Have you ever noticed how much difference one word makes? Take, for example, the word “not.” Insert that word into a sentence, and the meaning is completely opposite! What about the importance of just a single letter or two? There is a writer who once wrote in one of his Bible commentaries, “Jesus is not sitting at the right hand of God.” Do you notice the problem? It was a typographical error, and was instead supposed to read “Jesus is now sitting at the right hand of God.” The difference was only one single letter, but it changed the meaning of the entire sentence! One sentence was Scriptural, the other blasphemous!
There is a common false doctrine called “Perseverance of the Saints” or “once saved, always saved” that permeates the religious world, as well as infiltrates the thinking of the Lord’s church. The inspired apostle, Paul, speaks clearly against it. He states “I declare unto you the gospel…By which you are saved” (I Corinthians 15:1-2a). However, he does not end the sentence there. He specifies that Christians are only saved by means of the gospel “if ye keep in memory what I preached unto you” (I Corinthians 15:2b). Do you notice the importance of that one little word: “if”? The gospel saves, but only if it is kept in memory (meaning that one continues to walk in it – see Romans 8:1, Revelation 2:10). When one becomes a Christian, yet does not continue in the gospel, he is not saved. Are you truly keeping the gospel in your memory?
The brethren in Corinth had problems. In that congregation, there was a spirit of selfishness that seemed to prevail. Some members wanted to show themselves superior to other members in the local church. Because of this, some would seek to vaunt themselves up by saying “I am of Paul, and I of Apollos, and I of Cephas [Peter], and I of Christ” (I Corinthians 1:12). They were basically saying “I was baptized by Paul; therefore, I am more of a Christian than you are.”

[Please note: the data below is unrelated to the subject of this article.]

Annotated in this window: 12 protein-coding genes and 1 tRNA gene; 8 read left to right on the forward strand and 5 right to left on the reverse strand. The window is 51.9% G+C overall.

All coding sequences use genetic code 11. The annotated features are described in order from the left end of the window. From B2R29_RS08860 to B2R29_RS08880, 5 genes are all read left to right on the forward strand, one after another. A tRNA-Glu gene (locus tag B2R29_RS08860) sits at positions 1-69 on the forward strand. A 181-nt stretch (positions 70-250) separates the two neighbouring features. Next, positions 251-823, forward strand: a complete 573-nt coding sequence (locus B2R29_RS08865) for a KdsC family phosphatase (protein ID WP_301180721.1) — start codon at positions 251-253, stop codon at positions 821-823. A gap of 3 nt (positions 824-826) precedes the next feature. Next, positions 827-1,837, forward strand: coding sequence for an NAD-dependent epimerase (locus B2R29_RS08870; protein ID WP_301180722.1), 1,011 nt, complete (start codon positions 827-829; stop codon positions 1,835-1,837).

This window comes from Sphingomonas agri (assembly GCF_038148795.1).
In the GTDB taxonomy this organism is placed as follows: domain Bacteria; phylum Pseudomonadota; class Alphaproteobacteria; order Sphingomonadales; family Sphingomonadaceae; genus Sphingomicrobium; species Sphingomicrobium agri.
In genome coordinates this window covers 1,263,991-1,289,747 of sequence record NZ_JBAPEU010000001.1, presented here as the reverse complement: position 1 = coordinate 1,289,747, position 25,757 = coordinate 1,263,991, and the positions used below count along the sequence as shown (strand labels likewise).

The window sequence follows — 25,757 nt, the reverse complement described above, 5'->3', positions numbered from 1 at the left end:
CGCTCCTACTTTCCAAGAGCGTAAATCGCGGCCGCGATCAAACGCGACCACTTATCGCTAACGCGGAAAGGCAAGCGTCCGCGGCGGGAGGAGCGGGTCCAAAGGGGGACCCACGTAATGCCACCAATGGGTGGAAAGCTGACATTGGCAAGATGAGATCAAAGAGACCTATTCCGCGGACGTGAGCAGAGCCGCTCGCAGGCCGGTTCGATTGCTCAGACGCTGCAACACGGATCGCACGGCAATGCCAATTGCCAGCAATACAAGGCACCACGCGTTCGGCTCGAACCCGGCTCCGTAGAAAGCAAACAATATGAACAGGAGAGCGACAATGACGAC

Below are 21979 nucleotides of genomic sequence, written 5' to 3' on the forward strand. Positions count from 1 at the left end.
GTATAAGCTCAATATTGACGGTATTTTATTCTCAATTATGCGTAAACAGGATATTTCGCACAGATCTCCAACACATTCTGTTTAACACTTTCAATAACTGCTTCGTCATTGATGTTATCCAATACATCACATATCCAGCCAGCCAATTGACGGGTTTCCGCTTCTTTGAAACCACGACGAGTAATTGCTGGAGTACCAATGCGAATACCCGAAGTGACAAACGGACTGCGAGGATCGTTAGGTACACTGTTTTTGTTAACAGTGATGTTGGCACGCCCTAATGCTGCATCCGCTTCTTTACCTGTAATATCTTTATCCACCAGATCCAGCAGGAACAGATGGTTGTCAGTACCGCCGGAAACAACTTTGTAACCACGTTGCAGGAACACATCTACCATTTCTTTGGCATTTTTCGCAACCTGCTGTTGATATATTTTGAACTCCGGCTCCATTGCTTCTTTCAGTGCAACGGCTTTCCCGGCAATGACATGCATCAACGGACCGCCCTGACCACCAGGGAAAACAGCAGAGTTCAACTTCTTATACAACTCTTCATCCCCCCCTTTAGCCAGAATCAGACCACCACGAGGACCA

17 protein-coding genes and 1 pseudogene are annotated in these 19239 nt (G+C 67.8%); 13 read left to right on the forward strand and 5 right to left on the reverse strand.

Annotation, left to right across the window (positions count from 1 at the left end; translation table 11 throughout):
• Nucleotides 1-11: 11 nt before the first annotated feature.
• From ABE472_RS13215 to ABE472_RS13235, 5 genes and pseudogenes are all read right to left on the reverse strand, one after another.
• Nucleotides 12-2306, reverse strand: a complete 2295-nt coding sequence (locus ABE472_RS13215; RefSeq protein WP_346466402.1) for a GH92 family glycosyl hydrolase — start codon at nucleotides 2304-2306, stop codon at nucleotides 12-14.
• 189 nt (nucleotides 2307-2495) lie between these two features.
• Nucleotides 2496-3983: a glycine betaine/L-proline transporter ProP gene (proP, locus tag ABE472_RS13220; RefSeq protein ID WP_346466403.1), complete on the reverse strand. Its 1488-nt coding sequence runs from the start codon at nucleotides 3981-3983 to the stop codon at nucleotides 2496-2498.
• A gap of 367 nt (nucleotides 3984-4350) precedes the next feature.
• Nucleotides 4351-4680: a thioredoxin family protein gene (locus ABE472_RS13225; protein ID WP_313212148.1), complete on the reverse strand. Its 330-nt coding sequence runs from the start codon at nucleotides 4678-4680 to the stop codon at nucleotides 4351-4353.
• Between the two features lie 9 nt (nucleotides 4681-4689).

Paul condemns the practice of dividing the church. He instead calls for unity in Corinth. After all, he states clearly “Is Christ divided? Was Paul crucified for you? Or were ye baptized in the name of Paul?” (I Corinthians 1:13). Neither Paul nor Apollos nor Peter died for the sins of the people, only Christ did. People are not baptized in the name of Paul, Peter, or Apollos, but of the Father, Son, and Holy Spirit (Matthew 28:19). Therefore, Christians should not seek to follow after the teachings of any man, but instead those of Christ. Christ is not divided, nor should His church be. This is a strict condemnation of the idea of denominationalism.
Instead, Paul calls the Corinthian Christians (and all Christians) to unity. By inspiration, Paul implores, “Now I beseech you, brethren, by the name of our Lord Jesus Christ, that ye all speak the same thing, and that there be no divisions among you; but that ye be perfectly joined together in the same mind and in the same judgment” (I Corinthians 1:10). Is such a thing really possible? Yes, it is. Not only is it possible, it is commanded. If God’s people would simply take the Bible, God’s word, as their standard instead of following traditions and their own opinions, unity would be achieved. Not everyone is willing to do this, and they will be judged by God for their rebellion. What are you doing to promote the unity commanded by God?
Have you ever noticed how many people are willing to just give up when they face even the slightest hardship? This same attitude is pervasive in the church today. There are those who almost seek reasons to skip the worship assembly. If it is raining, they won’t go. If there is family visiting, they won’t go. If it is night-time, they won’t go (even though there are people who would gladly pick them up and bring them). If they have a sniffle, they won’t go. How about looking at what the apostle Paul endured, and then see if you really have an excuse.
The apostle to the Gentiles listed just a sampling of the hardships he endured in II Corinthians 11. He was beaten so many times that he had lost count (verse 23). He was thrown in prison often because of his faith. He was in danger of death from the time he first became a Christian, and it was a constant threat (see Acts 14:19-20). He was beaten with whips 195 times (II Corinthians 11:24). He was stoned, left for dead. He was in perils everywhere he went: in the cities, in the wilderness, in the sea, and among false brethren. Yet, after suffering through all of those things (and many more not mentioned) he still went about preaching the word of God.
Paul wouldn’t let being publicly beaten keep him from worshiping God, yet many brethren today think a sniffle is a viable excuse to God. Paul made it a point to worship with the saints wherever he went, even if it meant the possibility of being stoned to death; yet many brethren think God will overlook their skipping services because they have family over and “have to” entertain them. Those with that attitude don’t understand Romans 8:18, “The sufferings of this present world are not worthy to be compared to the glory which shall be revealed in us.” If Paul saw what you are doing today, would he be pleased or disappointed in you?